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What Is __FastCall?
If you are a C++ developer, you may have heard of __fastcall, which is a calling convention. It is used by some compilers to declare functions that expect arguments to be placed in registers. However, it is not standardized, so it is not necessarily applicable to all platforms. So, you can read more on this Fastcall.
First Two Arguments:
Generally, fast call functions prepend the number of arguments times four. The first two arguments are passed in ECX and EDX registers. These are then followed by subsequent integer parameters.
Unlike the STDcall convention, floating point types are not passed in general-purpose registers. They are instead saved by the caller. This is faster.
Features of Fast Call:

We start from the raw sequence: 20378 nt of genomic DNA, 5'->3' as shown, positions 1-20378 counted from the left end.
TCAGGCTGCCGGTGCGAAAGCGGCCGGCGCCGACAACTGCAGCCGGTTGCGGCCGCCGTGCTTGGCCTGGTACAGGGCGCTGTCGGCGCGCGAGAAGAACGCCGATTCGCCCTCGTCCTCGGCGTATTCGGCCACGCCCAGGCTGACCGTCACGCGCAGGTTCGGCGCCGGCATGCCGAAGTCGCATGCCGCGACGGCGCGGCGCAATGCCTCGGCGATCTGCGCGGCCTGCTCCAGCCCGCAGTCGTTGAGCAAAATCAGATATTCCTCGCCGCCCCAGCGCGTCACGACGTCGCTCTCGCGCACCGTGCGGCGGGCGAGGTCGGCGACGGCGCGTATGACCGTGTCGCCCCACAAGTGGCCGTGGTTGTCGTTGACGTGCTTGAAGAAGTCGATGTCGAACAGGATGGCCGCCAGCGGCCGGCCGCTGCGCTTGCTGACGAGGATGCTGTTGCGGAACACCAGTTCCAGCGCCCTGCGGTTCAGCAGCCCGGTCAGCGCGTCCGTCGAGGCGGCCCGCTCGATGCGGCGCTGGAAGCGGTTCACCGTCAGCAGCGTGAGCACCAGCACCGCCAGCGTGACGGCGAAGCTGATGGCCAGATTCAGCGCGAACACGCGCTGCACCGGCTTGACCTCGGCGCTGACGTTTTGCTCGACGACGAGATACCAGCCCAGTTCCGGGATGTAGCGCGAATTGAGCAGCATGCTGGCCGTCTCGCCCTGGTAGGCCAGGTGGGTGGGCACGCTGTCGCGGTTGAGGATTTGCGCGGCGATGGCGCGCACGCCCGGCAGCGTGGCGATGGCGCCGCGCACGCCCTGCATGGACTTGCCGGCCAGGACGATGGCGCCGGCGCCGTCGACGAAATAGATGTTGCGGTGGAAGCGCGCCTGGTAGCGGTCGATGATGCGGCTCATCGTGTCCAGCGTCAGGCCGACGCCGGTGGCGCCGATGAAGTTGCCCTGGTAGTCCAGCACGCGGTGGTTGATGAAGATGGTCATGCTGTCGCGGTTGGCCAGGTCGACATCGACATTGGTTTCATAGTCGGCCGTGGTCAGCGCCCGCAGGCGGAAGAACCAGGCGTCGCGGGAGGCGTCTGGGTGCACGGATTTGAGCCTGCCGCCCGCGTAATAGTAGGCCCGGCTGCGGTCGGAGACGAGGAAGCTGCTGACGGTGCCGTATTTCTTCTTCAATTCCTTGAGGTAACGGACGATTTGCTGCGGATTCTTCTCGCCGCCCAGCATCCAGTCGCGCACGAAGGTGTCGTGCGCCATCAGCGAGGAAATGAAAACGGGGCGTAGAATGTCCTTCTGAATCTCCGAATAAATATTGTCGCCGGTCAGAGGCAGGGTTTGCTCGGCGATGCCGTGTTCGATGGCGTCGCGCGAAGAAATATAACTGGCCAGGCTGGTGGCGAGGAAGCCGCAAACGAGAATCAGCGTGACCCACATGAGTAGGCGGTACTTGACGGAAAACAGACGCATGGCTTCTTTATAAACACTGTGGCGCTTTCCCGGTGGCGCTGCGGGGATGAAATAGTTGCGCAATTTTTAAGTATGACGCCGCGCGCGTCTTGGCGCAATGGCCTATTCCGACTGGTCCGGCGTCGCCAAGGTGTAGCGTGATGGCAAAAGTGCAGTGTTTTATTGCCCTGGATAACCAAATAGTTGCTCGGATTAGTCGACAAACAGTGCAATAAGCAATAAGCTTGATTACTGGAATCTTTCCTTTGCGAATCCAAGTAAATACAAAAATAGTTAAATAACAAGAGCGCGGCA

Another important feature of fast call is that the function is free from many tedious manual tasks. For example, you need to store the surplus arguments on the stack frame before calling the function. And you need to be careful of who does what.
For the most part, if the caller and the callee agree on a convention, there should be no issues. However, you should be aware that a callee that does not agree with the convention could cause your call to be corrupted.
Some compilers are more strict with the rules of their calling conventions. Others are less strict, but both have the same goal – to make the code in the caller as unintrusive as possible.
The fast call is a calling convention that is specific to x86 architectures. It is similar to ECX on 32-bit x86 targets. But on x86_64 targets, it does not clear the stack on return.